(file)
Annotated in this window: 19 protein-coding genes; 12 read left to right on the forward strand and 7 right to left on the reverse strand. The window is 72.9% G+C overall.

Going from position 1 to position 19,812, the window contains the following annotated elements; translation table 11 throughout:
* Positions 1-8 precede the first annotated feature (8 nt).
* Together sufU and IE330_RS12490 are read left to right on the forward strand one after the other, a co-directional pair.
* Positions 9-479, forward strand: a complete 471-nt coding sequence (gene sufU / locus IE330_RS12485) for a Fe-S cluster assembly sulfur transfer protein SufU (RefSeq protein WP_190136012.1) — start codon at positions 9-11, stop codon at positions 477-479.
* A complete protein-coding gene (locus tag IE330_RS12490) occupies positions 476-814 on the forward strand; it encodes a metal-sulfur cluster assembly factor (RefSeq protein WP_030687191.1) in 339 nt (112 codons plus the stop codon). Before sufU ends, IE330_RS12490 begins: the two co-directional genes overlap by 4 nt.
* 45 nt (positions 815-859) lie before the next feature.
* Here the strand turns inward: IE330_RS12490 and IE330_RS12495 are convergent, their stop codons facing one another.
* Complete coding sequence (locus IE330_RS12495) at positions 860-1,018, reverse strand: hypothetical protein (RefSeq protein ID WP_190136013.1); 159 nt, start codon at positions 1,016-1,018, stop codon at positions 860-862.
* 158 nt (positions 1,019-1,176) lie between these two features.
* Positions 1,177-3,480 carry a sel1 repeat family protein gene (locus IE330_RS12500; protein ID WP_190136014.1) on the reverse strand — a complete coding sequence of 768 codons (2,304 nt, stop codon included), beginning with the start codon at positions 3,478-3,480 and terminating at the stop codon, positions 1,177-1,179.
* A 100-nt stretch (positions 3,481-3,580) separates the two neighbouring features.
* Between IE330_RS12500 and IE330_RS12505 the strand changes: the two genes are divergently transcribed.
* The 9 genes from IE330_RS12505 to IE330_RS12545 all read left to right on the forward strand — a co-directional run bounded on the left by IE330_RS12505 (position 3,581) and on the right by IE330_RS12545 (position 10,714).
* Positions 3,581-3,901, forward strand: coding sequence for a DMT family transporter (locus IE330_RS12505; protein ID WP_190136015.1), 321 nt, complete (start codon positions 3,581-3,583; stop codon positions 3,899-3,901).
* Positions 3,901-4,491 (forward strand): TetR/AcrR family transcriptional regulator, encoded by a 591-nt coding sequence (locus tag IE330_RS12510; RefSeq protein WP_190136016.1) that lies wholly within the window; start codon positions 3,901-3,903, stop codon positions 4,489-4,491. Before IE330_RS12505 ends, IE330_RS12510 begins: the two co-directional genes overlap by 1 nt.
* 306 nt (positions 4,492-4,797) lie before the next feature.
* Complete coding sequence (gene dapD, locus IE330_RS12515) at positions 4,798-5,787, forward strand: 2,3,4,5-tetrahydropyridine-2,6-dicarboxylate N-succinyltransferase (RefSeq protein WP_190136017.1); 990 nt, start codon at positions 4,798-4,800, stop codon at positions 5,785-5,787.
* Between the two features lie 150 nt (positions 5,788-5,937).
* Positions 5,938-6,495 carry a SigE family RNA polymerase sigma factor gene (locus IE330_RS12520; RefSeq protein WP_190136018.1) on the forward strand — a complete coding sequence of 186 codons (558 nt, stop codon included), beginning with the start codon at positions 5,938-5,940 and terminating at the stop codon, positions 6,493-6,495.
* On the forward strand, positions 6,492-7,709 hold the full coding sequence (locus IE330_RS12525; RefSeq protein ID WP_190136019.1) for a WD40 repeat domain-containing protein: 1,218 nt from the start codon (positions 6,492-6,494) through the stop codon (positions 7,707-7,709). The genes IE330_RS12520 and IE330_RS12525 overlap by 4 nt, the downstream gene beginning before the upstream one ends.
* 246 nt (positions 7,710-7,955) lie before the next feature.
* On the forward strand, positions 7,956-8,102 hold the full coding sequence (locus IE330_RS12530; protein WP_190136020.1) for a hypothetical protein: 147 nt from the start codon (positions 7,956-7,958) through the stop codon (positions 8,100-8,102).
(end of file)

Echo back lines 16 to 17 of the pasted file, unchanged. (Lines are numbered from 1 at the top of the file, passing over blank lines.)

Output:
* Positions 3,901-4,491 (forward strand): TetR/AcrR family transcriptional regulator, encoded by a 591-nt coding sequence (locus tag IE330_RS12510; RefSeq protein WP_190136016.1) that lies wholly within the window; start codon positions 3,901-3,903, stop codon positions 4,489-4,491. Before IE330_RS12505 ends, IE330_RS12510 begins: the two co-directional genes overlap by 1 nt.
* 306 nt (positions 4,492-4,797) lie before the next feature.